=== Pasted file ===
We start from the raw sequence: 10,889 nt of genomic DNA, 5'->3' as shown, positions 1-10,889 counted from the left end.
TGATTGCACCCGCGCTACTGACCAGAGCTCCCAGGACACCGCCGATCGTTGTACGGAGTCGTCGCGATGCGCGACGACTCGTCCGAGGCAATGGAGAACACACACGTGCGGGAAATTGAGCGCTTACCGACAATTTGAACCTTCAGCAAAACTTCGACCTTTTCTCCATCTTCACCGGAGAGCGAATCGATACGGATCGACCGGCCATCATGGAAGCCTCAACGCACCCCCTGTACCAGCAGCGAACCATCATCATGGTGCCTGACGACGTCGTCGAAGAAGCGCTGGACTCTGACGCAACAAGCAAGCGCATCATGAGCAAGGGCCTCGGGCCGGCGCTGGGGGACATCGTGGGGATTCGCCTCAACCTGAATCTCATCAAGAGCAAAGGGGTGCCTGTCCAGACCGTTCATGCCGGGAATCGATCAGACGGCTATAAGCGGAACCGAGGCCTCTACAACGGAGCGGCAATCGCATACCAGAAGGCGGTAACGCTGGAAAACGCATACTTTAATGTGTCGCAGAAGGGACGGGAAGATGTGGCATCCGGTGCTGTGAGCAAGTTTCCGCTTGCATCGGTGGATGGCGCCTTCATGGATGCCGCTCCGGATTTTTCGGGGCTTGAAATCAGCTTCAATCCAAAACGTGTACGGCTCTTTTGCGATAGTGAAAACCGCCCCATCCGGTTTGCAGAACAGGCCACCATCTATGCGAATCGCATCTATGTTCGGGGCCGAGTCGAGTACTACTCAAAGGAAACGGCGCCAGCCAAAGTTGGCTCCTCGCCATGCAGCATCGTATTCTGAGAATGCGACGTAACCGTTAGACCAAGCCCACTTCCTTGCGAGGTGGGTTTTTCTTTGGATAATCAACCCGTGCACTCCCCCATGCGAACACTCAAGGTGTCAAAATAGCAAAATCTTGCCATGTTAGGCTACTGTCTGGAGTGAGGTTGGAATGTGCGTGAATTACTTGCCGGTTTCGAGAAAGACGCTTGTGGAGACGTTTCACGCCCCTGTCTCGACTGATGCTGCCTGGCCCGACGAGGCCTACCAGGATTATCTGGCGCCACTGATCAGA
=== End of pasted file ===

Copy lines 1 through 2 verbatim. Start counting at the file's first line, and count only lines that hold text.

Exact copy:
We start from the raw sequence: 10,889 nt of genomic DNA, 5'->3' as shown, positions 1-10,889 counted from the left end.
TGATTGCACCCGCGCTACTGACCAGAGCTCCCAGGACACCGCCGATCGTTGTACGGAGTCGTCGCGATGCGCGACGACTCGTCCGAGGCAATGGAGAACACACACGTGCGGGAAATTGAGCGCTTACCGACAATTTGAACCTTCAGCAAAACTTCGACCTTTTCTCCATCTTCACCGGAGAGCGAATCGATACGGATCGACCGGCCATCATGGAAGCCTCAACGCACCCCCTGTACCAGCAGCGAACCATCATCATGGTGCCTGACGACGTCGTCGAAGAAGCGCTGGACTCTGACGCAACAAGCAAGCGCATCATGAGCAAGGGCCTCGGGCCGGCGCTGGGGGACATCGTGGGGATTCGCCTCAACCTGAATCTCATCAAGAGCAAAGGGGTGCCTGTCCAGACCGTTCATGCCGGGAATCGATCAGACGGCTATAAGCGGAACCGAGGCCTCTACAACGGAGCGGCAATCGCATACCAGAAGGCGGTAACGCTGGAAAACGCATACTTTAATGTGTCGCAGAAGGGACGGGAAGATGTGGCATCCGGTGCTGTGAGCAAGTTTCCGCTTGCATCGGTGGATGGCGCCTTCATGGATGCCGCTCCGGATTTTTCGGGGCTTGAAATCAGCTTCAATCCAAAACGTGTACGGCTCTTTTGCGATAGTGAAAACCGCCCCATCCGGTTTGCAGAACAGGCCACCATCTATGCGAATCGCATCTATGTTCGGGGCCGAGTCGAGTACTACTCAAAGGAAACGGCGCCAGCCAAAGTTGGCTCCTCGCCATGCAGCATCGTATTCTGAGAATGCGACGTAACCGTTAGACCAAGCCCACTTCCTTGCGAGGTGGGTTTTTCTTTGGATAATCAACCCGTGCACTCCCCCATGCGAACACTCAAGGTGTCAAAATAGCAAAATCTTGCCATGTTAGGCTACTGTCTGGAGTGAGGTTGGAATGTGCGTGAATTACTTGCCGGTTTCGAGAAAGACGCTTGTGGAGACGTTTCACGCCCCTGTCTCGACTGATGCTGCCTGGCCCGACGAGGCCTACCAGGATTATCTGGCGCCACTGATCAGA